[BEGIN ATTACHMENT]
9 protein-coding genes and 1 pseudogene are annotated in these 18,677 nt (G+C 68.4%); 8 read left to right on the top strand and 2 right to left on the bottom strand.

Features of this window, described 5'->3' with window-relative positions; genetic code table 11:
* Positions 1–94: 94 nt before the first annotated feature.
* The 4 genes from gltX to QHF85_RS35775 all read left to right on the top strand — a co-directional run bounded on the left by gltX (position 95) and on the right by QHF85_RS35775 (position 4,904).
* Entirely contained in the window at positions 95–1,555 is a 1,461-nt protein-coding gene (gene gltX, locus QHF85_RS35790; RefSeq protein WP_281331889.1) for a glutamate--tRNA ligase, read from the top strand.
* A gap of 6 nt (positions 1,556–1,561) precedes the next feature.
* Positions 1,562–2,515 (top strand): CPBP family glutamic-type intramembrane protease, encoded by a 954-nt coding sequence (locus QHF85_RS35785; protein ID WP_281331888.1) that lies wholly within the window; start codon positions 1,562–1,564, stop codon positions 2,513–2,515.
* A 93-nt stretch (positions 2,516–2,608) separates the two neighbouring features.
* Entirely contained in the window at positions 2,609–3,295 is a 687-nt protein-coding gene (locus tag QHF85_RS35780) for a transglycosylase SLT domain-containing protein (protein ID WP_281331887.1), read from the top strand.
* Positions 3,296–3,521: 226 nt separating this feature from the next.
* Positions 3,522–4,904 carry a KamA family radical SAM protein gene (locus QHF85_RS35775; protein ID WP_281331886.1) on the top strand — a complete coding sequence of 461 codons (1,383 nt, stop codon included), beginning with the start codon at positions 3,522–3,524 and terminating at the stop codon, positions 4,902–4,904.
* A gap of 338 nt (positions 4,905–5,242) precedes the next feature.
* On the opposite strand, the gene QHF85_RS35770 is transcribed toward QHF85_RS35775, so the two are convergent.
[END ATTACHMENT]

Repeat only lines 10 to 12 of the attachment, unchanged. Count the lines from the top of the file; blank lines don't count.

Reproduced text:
* Positions 3,296–3,521: 226 nt separating this feature from the next.
* Positions 3,522–4,904 carry a KamA family radical SAM protein gene (locus QHF85_RS35775; protein ID WP_281331886.1) on the top strand — a complete coding sequence of 461 codons (1,383 nt, stop codon included), beginning with the start codon at positions 3,522–3,524 and terminating at the stop codon, positions 4,902–4,904.
* A gap of 338 nt (positions 4,905–5,242) precedes the next feature.